It was obviously some breed of mutant fly only found on that side of the highway. (Which must be true because I've lived on the river side of the highway for nigh on 35 years and I've NEVER seen anything like That Fly!) It was also (thankfully!) a very lazy fly, because instead of zipping around and dive bombing us to greedily rip huge chunks of flesh from our faces and other exposed areas, it was merely resting peacefully on the inside of the tent.

It may have been the horrified look on my face. Or maybe it was the gasp of distress which inadvertently escaped my lips. Whatever it was, both Wendy and Melinda turned and followed my riveted gaze to the spot on the tent. Where That Fly Rested.

Wendy caught my eye and I watched the color drain from her face. "OMFG!" she mouthed silently. "Is that a fly?" she wondered outloud, sounding remarkably unconcerned considering the circumstance.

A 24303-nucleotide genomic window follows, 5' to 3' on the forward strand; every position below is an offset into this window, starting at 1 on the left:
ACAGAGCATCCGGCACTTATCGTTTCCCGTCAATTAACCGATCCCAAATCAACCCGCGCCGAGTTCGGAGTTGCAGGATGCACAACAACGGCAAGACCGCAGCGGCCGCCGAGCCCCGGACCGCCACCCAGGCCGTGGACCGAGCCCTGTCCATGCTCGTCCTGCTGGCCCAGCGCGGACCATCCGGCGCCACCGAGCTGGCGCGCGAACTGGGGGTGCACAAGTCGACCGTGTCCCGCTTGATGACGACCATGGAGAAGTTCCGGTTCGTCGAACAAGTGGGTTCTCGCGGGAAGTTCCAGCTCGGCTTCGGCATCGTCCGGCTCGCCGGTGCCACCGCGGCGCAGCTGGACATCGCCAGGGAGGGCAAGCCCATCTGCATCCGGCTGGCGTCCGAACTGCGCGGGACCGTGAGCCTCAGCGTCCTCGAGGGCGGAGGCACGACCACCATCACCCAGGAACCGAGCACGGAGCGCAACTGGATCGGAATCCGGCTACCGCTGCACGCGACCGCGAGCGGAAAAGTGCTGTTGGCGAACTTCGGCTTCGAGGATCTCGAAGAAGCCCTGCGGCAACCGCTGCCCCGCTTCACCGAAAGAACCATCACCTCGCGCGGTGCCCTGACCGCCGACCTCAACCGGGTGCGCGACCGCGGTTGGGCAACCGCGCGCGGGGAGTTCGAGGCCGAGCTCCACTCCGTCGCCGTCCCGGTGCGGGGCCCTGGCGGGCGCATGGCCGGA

Suddenly there was a broom in Melinda's hand. Where that broom came from, I have no clue. It hadn't been there a moment prior. Wendy and I looked at each other in horror. Was this woman going to challenge that creature armed only with a broom?!?!? While we were all still standing in the tent!!?!?! Had she lost her mind?!?!!

My first impulse was to the wrestle the broom away from her and toss it into the lake. But manners precluded that action. Wendy and I eyed the exit, each doing a mental calculation as to how fast we could make it out the door if that broom got any where near That Fly. We each took a step toward the door, slowly distancing ourselves from Melinda, the broom and That Fly. Because flies, you know, fly! Once she disturbed its peaceful nap, who knew what hell would break loose!

She swiped at it and missed. Still That Fly didn't move, didn't even flex a wing. Wendy and I crept closer to the exit, wondering how the hell she missed. She was swinging a broom at a humongous target, for pete's sake! Melinda assumed a different stance, her feet set widely apart while holding the broom as one would hold a lance during a joust. She was about to let loose and joust That Fly when Bonnie entered the tent. "What's going on, y'all?" she inquired.

We all pointed at That Fly.